Alfred Schütz and George Shackle: Two Views of Choice

Alfred Schütz and George Shackle: Two Views of Choice Within the Austrian school of economics, Ludwig Lachmann identified Alfred Schütz and George Shackle as master “subjectivists.” Subjectivists trace aggregate economic phenomena back to the subjective thoughts and expectations of individuals. Schütz was a member of the “Mises Circle” of Austrian economists. Shackle was a student of the Austrian economist F.A. Hayek, but a follower of Hayek's great rival, John Maynard Keynes. Austrians respect both figures as important subjectivists who offered valuable accounts of the role of uncertainty in human action. The paper serves two purposes. First, it is a useful primer on the distinct theories of Schuts and Shackle. Second, it draws attention to the problem of change and novelty in the work of Schütz and Shackle. Schütz underemphasized the role of novelty in society. Shackle, by contrast, exaggerated the role of novelty in choice. A middle ground position is defended. http://www.deepdyve.com/assets/images/DeepDyve-Logo-lg.png The Review of Austrian Economics Springer Journals

Alfred Schütz and George Shackle: Two Views of Choice

Loading next page...
 
/lp/springer_journal/alfred-sch-tz-and-george-shackle-two-views-of-choice-oqGPmXf08j
Publisher
Kluwer Academic Publishers
Copyright
Copyright © 2001 by Kluwer Academic Publishers
Subject
Economics; Public Finance; Political Science; History of Economic Thought/Methodology
ISSN
0889-3047
eISSN
1573-7128
D.O.I.
10.1023/A:1011160100477
Publisher site
See Article on Publisher Site

Abstract

Within the Austrian school of economics, Ludwig Lachmann identified Alfred Schütz and George Shackle as master “subjectivists.” Subjectivists trace aggregate economic phenomena back to the subjective thoughts and expectations of individuals. Schütz was a member of the “Mises Circle” of Austrian economists. Shackle was a student of the Austrian economist F.A. Hayek, but a follower of Hayek's great rival, John Maynard Keynes. Austrians respect both figures as important subjectivists who offered valuable accounts of the role of uncertainty in human action. The paper serves two purposes. First, it is a useful primer on the distinct theories of Schuts and Shackle. Second, it draws attention to the problem of change and novelty in the work of Schütz and Shackle. Schütz underemphasized the role of novelty in society. Shackle, by contrast, exaggerated the role of novelty in choice. A middle ground position is defended.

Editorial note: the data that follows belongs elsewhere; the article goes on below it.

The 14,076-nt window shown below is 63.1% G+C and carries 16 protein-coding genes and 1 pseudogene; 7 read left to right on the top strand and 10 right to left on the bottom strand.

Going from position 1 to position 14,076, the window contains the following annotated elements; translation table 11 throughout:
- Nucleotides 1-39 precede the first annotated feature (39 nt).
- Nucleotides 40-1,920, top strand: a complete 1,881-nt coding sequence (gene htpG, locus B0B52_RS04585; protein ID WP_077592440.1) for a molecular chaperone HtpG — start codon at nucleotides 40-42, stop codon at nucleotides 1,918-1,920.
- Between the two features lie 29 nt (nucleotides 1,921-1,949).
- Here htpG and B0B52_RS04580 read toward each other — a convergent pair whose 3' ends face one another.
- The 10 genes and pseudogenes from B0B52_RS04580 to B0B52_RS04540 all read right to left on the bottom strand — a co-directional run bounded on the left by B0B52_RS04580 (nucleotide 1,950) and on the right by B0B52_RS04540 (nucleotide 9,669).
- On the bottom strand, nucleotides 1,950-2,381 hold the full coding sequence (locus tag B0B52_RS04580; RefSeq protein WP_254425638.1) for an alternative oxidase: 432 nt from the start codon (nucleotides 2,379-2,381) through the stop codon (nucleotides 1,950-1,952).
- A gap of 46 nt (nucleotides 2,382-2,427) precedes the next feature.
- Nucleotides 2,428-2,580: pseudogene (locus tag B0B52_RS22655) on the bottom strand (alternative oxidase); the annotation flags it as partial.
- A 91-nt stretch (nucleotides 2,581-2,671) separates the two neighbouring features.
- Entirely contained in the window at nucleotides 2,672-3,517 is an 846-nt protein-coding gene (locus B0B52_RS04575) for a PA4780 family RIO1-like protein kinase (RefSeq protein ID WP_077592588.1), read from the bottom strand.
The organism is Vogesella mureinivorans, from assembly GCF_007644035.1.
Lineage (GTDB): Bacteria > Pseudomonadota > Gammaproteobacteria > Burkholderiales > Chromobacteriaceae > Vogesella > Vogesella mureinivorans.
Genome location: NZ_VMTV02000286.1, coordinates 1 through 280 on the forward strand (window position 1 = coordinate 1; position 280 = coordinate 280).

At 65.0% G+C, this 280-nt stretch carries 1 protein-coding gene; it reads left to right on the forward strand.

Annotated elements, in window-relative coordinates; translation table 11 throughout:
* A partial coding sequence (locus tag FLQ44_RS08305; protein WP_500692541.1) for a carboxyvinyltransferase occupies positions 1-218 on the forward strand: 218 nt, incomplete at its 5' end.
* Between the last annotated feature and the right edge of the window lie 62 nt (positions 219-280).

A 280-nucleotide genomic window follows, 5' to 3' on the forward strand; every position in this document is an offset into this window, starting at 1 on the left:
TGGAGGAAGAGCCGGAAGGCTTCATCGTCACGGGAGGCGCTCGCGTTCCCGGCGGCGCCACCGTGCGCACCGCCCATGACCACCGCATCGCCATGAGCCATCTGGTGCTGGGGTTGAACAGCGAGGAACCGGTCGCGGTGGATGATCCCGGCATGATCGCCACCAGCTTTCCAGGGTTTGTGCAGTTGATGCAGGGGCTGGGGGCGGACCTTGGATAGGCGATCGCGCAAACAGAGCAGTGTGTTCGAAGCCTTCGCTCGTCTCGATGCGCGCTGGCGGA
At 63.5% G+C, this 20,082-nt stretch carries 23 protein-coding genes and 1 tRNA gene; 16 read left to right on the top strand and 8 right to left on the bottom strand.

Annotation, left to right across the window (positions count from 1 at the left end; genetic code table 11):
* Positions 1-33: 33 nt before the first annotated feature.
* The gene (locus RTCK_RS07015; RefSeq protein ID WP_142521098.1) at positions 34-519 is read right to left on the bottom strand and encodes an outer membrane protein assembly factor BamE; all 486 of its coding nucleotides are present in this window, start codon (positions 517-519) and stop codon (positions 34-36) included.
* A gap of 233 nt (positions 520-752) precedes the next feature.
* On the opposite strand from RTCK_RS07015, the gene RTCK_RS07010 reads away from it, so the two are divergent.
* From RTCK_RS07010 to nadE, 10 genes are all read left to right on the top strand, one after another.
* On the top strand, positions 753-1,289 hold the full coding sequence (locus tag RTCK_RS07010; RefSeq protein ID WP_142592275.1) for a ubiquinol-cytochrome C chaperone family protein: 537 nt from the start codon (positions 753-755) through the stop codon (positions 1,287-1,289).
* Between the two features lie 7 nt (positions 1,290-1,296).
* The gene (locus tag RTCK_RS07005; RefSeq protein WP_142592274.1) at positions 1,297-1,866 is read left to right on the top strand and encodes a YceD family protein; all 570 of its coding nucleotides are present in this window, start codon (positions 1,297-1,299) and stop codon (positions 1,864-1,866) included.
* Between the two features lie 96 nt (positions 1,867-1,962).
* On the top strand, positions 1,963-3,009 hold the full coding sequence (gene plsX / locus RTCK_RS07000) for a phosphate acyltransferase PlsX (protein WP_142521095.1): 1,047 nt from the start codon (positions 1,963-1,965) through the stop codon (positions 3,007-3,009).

Journal

The Review of Austrian EconomicsSpringer Journals

Published: Oct 6, 2004

References

You’re reading a free preview. Subscribe to read the entire article.


DeepDyve is your
personal research library

It’s your single place to instantly
discover and read the research
that matters to you.

Enjoy affordable access to
over 12 million articles from more than
10,000 peer-reviewed journals.

All for just $49/month

Explore the DeepDyve Library

Unlimited reading

Read as many articles as you need. Full articles with original layout, charts and figures. Read online, from anywhere.

Stay up to date

Keep up with your field with Personalized Recommendations and Follow Journals to get automatic updates.

Organize your research

It’s easy to organize your research with our built-in tools.

Your journals are on DeepDyve

Read from thousands of the leading scholarly journals from SpringerNature, Elsevier, Wiley-Blackwell, Oxford University Press and more.

All the latest content is available, no embargo periods.

See the journals in your area

Monthly Plan

  • Read unlimited articles
  • Personalized recommendations
  • No expiration
  • Print 20 pages per month
  • 20% off on PDF purchases
  • Organize your research
  • Get updates on your journals and topic searches

$49/month

Start Free Trial

14-day Free Trial

Best Deal — 39% off

Annual Plan

  • All the features of the Professional Plan, but for 39% off!
  • Billed annually
  • No expiration
  • For the normal price of 10 articles elsewhere, you get one full year of unlimited access to articles.

$588

$360/year

billed annually
Start Free Trial

14-day Free Trial